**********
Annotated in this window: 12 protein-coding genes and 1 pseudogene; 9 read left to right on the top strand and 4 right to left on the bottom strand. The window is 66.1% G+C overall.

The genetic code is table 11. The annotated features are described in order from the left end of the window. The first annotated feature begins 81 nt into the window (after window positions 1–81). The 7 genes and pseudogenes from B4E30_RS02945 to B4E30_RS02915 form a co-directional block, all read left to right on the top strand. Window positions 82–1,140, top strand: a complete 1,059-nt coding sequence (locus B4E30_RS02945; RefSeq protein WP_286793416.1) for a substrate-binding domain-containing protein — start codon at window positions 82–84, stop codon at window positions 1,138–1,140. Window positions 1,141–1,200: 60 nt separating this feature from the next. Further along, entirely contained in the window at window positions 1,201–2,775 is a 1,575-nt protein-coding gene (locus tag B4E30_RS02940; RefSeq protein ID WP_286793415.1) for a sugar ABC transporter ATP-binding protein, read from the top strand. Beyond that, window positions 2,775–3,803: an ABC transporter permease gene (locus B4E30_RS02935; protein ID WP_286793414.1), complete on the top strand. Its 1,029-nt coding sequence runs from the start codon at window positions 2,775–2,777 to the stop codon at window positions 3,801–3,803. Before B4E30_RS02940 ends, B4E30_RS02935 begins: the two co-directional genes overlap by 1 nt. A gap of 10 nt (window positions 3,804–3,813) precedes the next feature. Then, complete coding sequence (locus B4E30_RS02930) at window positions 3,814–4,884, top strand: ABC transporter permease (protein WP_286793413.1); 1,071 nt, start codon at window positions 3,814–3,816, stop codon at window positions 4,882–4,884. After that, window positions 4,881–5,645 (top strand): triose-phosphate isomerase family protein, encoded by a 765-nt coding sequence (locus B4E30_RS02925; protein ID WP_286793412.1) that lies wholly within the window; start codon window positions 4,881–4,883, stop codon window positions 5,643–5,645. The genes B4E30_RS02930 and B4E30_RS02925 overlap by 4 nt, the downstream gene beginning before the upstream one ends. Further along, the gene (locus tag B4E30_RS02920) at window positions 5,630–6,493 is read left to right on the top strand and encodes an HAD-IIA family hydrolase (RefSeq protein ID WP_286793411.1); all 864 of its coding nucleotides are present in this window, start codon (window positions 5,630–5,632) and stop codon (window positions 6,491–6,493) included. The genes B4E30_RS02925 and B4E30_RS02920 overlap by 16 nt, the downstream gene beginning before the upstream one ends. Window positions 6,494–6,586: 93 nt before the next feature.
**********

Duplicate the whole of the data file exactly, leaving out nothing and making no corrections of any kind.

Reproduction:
Annotated in this window: 12 protein-coding genes and 1 pseudogene; 9 read left to right on the top strand and 4 right to left on the bottom strand. The window is 66.1% G+C overall.

The genetic code is table 11. The annotated features are described in order from the left end of the window. The first annotated feature begins 81 nt into the window (after window positions 1–81). The 7 genes and pseudogenes from B4E30_RS02945 to B4E30_RS02915 form a co-directional block, all read left to right on the top strand. Window positions 82–1,140, top strand: a complete 1,059-nt coding sequence (locus B4E30_RS02945; RefSeq protein WP_286793416.1) for a substrate-binding domain-containing protein — start codon at window positions 82–84, stop codon at window positions 1,138–1,140. Window positions 1,141–1,200: 60 nt separating this feature from the next. Further along, entirely contained in the window at window positions 1,201–2,775 is a 1,575-nt protein-coding gene (locus tag B4E30_RS02940; RefSeq protein ID WP_286793415.1) for a sugar ABC transporter ATP-binding protein, read from the top strand. Beyond that, window positions 2,775–3,803: an ABC transporter permease gene (locus B4E30_RS02935; protein ID WP_286793414.1), complete on the top strand. Its 1,029-nt coding sequence runs from the start codon at window positions 2,775–2,777 to the stop codon at window positions 3,801–3,803. Before B4E30_RS02940 ends, B4E30_RS02935 begins: the two co-directional genes overlap by 1 nt. A gap of 10 nt (window positions 3,804–3,813) precedes the next feature. Then, complete coding sequence (locus B4E30_RS02930) at window positions 3,814–4,884, top strand: ABC transporter permease (protein WP_286793413.1); 1,071 nt, start codon at window positions 3,814–3,816, stop codon at window positions 4,882–4,884. After that, window positions 4,881–5,645 (top strand): triose-phosphate isomerase family protein, encoded by a 765-nt coding sequence (locus B4E30_RS02925; protein ID WP_286793412.1) that lies wholly within the window; start codon window positions 4,881–4,883, stop codon window positions 5,643–5,645. The genes B4E30_RS02930 and B4E30_RS02925 overlap by 4 nt, the downstream gene beginning before the upstream one ends. Further along, the gene (locus tag B4E30_RS02920) at window positions 5,630–6,493 is read left to right on the top strand and encodes an HAD-IIA family hydrolase (RefSeq protein ID WP_286793411.1); all 864 of its coding nucleotides are present in this window, start codon (window positions 5,630–5,632) and stop codon (window positions 6,491–6,493) included. The genes B4E30_RS02925 and B4E30_RS02920 overlap by 16 nt, the downstream gene beginning before the upstream one ends. Window positions 6,494–6,586: 93 nt before the next feature.